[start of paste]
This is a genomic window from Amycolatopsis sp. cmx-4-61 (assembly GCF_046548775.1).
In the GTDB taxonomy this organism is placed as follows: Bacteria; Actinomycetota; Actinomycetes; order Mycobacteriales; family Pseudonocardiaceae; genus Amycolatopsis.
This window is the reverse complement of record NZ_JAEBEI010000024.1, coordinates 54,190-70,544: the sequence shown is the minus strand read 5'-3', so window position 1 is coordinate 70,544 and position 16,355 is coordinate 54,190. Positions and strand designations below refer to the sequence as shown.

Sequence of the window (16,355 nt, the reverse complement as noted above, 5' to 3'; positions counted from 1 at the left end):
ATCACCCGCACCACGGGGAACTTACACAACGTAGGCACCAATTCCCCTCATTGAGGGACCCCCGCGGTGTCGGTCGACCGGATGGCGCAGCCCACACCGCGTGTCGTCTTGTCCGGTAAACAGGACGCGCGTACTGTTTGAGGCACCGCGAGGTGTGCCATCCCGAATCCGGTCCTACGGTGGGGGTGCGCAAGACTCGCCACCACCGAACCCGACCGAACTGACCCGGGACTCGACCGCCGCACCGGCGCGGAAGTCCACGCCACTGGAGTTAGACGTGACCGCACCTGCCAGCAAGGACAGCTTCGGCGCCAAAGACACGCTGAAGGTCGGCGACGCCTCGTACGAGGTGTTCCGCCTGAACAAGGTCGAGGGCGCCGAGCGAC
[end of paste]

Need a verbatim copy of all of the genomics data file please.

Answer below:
This is a genomic window from Amycolatopsis sp. cmx-4-61 (assembly GCF_046548775.1).
In the GTDB taxonomy this organism is placed as follows: Bacteria; Actinomycetota; Actinomycetes; order Mycobacteriales; family Pseudonocardiaceae; genus Amycolatopsis.
This window is the reverse complement of record NZ_JAEBEI010000024.1, coordinates 54,190-70,544: the sequence shown is the minus strand read 5'-3', so window position 1 is coordinate 70,544 and position 16,355 is coordinate 54,190. Positions and strand designations below refer to the sequence as shown.

Sequence of the window (16,355 nt, the reverse complement as noted above, 5' to 3'; positions counted from 1 at the left end):
ATCACCCGCACCACGGGGAACTTACACAACGTAGGCACCAATTCCCCTCATTGAGGGACCCCCGCGGTGTCGGTCGACCGGATGGCGCAGCCCACACCGCGTGTCGTCTTGTCCGGTAAACAGGACGCGCGTACTGTTTGAGGCACCGCGAGGTGTGCCATCCCGAATCCGGTCCTACGGTGGGGGTGCGCAAGACTCGCCACCACCGAACCCGACCGAACTGACCCGGGACTCGACCGCCGCACCGGCGCGGAAGTCCACGCCACTGGAGTTAGACGTGACCGCACCTGCCAGCAAGGACAGCTTCGGCGCCAAAGACACGCTGAAGGTCGGCGACGCCTCGTACGAGGTGTTCCGCCTGAACAAGGTCGAGGGCGCCGAGCGAC